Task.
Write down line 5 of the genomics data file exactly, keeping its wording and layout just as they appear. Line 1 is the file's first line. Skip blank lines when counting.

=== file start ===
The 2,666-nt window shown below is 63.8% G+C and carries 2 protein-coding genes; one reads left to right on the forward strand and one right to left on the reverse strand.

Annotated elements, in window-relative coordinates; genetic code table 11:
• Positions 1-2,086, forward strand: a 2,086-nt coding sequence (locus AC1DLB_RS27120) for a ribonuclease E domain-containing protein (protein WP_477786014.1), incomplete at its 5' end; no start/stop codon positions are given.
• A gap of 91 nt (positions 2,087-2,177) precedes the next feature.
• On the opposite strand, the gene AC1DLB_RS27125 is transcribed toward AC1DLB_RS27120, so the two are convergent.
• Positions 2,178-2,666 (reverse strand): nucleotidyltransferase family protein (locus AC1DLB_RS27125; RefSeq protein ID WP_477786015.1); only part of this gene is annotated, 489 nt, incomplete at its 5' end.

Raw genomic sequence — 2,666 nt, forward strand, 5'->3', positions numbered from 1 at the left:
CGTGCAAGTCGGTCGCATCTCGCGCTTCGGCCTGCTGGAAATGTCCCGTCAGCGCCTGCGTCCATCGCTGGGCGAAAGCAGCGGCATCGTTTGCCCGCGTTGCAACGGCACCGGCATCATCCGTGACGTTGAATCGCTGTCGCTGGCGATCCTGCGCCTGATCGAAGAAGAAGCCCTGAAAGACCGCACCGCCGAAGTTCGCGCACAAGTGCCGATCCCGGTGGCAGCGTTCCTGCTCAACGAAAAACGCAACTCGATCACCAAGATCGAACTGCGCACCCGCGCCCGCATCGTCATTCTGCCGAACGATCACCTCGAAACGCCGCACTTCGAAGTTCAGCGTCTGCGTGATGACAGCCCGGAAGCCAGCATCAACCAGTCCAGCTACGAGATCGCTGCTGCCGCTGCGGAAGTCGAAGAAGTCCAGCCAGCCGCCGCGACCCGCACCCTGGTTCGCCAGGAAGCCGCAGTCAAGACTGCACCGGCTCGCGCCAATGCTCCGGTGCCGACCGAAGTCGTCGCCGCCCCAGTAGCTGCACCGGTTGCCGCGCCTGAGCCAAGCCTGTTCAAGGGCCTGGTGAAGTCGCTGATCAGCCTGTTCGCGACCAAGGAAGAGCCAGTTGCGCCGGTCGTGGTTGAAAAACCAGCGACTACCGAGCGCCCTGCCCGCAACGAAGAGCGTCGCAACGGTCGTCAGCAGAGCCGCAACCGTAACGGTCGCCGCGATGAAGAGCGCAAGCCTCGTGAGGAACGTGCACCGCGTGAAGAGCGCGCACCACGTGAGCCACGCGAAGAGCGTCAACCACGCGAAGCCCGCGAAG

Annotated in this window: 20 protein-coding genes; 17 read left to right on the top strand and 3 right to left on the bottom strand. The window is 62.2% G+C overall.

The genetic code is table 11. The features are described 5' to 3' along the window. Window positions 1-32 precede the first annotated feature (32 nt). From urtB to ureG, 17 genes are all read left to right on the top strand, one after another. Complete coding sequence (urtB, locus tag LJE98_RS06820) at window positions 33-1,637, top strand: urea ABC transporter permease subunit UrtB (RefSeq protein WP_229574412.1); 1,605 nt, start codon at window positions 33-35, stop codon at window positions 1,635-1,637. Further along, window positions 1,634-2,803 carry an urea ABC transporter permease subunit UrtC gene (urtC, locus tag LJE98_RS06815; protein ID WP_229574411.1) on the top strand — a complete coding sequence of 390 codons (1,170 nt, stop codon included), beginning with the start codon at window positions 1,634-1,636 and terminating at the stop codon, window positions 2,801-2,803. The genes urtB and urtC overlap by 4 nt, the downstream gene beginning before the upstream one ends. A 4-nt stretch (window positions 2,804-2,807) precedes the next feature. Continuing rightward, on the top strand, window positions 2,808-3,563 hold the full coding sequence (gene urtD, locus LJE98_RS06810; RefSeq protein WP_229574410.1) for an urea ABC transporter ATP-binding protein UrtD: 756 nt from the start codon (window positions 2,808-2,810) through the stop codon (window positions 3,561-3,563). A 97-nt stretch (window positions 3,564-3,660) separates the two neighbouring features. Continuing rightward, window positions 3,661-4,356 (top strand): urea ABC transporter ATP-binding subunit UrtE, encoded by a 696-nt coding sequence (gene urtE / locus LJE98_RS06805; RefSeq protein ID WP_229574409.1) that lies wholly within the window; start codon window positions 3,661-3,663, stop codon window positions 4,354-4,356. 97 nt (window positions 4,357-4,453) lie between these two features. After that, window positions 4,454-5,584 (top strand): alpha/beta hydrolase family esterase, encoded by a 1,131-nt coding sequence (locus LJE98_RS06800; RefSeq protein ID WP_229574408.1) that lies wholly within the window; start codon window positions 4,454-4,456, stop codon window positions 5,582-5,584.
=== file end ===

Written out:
• On the opposite strand, the gene AC1DLB_RS27125 is transcribed toward AC1DLB_RS27120, so the two are convergent.